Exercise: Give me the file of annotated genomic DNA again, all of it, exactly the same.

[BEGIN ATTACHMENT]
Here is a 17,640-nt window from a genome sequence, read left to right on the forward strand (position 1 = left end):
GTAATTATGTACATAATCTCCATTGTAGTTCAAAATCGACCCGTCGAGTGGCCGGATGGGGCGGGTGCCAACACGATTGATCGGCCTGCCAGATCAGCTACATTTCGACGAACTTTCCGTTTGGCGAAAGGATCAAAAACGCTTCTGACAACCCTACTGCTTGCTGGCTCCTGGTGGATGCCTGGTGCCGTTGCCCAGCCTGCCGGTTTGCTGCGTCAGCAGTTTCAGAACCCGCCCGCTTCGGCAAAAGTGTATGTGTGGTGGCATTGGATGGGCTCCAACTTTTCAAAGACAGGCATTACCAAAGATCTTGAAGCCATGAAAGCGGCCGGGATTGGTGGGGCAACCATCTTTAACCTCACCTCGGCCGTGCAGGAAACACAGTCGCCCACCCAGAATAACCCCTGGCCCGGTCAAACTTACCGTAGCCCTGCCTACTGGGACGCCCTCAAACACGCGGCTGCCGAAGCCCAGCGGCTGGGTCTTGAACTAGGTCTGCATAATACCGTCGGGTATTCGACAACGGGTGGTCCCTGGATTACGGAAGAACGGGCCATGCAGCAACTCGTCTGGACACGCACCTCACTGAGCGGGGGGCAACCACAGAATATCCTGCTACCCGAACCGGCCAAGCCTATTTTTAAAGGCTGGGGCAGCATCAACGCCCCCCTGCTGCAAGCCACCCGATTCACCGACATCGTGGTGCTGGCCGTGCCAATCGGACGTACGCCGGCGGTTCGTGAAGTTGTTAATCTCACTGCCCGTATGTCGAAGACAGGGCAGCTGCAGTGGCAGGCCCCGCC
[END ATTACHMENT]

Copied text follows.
Here is a 17,640-nt window from a genome sequence, read left to right on the forward strand (position 1 = left end):
GTAATTATGTACATAATCTCCATTGTAGTTCAAAATCGACCCGTCGAGTGGCCGGATGGGGCGGGTGCCAACACGATTGATCGGCCTGCCAGATCAGCTACATTTCGACGAACTTTCCGTTTGGCGAAAGGATCAAAAACGCTTCTGACAACCCTACTGCTTGCTGGCTCCTGGTGGATGCCTGGTGCCGTTGCCCAGCCTGCCGGTTTGCTGCGTCAGCAGTTTCAGAACCCGCCCGCTTCGGCAAAAGTGTATGTGTGGTGGCATTGGATGGGCTCCAACTTTTCAAAGACAGGCATTACCAAAGATCTTGAAGCCATGAAAGCGGCCGGGATTGGTGGGGCAACCATCTTTAACCTCACCTCGGCCGTGCAGGAAACACAGTCGCCCACCCAGAATAACCCCTGGCCCGGTCAAACTTACCGTAGCCCTGCCTACTGGGACGCCCTCAAACACGCGGCTGCCGAAGCCCAGCGGCTGGGTCTTGAACTAGGTCTGCATAATACCGTCGGGTATTCGACAACGGGTGGTCCCTGGATTACGGAAGAACGGGCCATGCAGCAACTCGTCTGGACACGCACCTCACTGAGCGGGGGGCAACCACAGAATATCCTGCTACCCGAACCGGCCAAGCCTATTTTTAAAGGCTGGGGCAGCATCAACGCCCCCCTGCTGCAAGCCACCCGATTCACCGACATCGTGGTGCTGGCCGTGCCAATCGGACGTACGCCGGCGGTTCGTGAAGTTGTTAATCTCACTGCCCGTATGTCGAAGACAGGGCAGCTGCAGTGGCAGGCCCCGCC